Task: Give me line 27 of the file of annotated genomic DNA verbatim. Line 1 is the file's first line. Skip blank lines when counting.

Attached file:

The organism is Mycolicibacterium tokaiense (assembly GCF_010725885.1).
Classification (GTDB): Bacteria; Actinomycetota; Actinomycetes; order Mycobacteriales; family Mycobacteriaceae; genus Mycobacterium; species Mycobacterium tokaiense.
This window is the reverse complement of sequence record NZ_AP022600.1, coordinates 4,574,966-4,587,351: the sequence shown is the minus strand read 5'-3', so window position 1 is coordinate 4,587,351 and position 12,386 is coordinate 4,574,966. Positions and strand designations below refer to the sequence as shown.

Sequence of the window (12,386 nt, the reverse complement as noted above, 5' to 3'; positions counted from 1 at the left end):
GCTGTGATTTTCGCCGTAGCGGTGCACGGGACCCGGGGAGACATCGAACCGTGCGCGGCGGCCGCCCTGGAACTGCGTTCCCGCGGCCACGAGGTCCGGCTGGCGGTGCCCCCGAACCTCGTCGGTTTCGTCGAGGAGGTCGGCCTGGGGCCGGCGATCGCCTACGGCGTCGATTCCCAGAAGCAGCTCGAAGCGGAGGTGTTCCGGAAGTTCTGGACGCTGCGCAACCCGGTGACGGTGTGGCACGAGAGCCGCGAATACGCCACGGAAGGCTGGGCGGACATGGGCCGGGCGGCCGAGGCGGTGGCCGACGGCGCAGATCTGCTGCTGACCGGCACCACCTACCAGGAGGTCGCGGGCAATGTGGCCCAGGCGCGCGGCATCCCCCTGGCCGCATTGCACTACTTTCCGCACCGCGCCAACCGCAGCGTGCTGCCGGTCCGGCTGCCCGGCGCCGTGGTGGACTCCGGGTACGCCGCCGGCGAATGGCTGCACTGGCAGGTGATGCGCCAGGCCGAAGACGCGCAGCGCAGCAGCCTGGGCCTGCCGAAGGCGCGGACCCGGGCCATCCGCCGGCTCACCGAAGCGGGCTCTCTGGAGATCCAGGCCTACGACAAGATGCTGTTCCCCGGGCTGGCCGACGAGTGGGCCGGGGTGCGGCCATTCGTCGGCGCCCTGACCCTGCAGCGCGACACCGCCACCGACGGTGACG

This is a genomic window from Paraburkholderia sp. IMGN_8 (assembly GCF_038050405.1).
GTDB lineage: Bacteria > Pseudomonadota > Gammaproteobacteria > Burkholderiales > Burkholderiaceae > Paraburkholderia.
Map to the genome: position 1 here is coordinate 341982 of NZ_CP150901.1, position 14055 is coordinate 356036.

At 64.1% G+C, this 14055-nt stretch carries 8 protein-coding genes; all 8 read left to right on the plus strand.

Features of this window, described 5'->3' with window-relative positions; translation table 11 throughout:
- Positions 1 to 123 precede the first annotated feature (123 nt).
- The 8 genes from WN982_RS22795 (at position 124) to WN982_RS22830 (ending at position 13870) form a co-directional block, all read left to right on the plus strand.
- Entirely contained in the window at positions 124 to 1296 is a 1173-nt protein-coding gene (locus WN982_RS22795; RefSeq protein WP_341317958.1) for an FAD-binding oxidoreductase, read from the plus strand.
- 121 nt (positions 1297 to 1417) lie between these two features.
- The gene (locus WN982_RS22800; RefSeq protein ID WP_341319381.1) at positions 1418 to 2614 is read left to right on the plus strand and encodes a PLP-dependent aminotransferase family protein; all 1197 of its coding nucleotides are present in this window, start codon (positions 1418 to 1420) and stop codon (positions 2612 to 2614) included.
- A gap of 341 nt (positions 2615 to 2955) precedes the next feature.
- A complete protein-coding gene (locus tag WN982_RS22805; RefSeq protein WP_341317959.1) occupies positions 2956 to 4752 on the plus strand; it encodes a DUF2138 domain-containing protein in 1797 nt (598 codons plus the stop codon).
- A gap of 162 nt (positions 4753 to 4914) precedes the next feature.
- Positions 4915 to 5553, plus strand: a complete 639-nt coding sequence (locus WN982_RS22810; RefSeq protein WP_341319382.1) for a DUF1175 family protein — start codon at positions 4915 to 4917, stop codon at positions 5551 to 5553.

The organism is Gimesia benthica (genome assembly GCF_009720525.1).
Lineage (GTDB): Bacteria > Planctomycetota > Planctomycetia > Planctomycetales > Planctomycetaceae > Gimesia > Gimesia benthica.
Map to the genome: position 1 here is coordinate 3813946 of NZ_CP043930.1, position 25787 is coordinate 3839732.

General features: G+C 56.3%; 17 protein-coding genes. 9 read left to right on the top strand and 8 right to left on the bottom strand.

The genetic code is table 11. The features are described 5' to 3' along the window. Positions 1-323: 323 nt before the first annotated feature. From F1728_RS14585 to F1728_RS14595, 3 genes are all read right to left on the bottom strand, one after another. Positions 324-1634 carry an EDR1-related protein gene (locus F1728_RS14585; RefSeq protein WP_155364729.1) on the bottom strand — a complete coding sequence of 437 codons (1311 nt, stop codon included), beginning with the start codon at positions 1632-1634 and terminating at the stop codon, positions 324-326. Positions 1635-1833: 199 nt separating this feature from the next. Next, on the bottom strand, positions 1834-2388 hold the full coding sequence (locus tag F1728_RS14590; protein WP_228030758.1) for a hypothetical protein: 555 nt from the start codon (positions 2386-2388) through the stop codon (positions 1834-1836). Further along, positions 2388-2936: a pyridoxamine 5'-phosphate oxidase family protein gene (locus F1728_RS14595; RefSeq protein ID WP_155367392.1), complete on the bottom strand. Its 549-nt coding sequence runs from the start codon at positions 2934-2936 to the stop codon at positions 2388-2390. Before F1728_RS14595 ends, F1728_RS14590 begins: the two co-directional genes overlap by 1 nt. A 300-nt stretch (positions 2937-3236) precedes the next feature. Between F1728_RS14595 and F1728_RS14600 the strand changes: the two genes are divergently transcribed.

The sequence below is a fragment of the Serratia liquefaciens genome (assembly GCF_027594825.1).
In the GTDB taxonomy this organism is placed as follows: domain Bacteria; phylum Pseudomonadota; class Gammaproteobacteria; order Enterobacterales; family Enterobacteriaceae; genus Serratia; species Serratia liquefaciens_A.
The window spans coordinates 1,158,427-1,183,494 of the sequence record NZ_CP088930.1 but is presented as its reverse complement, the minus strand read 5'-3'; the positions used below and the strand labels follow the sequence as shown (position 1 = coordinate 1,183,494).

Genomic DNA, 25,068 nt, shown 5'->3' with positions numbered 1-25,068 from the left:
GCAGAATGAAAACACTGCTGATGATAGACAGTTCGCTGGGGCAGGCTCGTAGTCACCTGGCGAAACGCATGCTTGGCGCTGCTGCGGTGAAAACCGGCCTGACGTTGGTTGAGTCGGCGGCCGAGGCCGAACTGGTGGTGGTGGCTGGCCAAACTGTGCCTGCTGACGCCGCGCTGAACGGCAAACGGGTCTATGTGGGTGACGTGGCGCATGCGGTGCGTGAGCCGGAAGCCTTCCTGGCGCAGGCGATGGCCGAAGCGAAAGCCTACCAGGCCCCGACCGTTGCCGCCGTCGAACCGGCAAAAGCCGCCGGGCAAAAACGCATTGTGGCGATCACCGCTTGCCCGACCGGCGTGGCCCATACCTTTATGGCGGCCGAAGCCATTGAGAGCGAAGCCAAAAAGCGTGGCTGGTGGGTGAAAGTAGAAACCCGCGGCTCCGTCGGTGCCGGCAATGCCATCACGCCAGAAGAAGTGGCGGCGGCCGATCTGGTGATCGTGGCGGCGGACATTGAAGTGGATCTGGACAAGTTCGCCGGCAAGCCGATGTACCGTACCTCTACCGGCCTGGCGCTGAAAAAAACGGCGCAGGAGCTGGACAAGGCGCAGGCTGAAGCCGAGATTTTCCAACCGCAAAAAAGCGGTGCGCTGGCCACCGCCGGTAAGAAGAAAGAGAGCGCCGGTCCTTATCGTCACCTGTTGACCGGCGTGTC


The window spans coordinates 1,158,427-1,183,494 of the sequence record NZ_CP088930.1 but is presented as its reverse complement, the minus strand read 5'-3'; the positions used below and the strand labels follow the sequence as shown (position 1 = coordinate 1,183,494).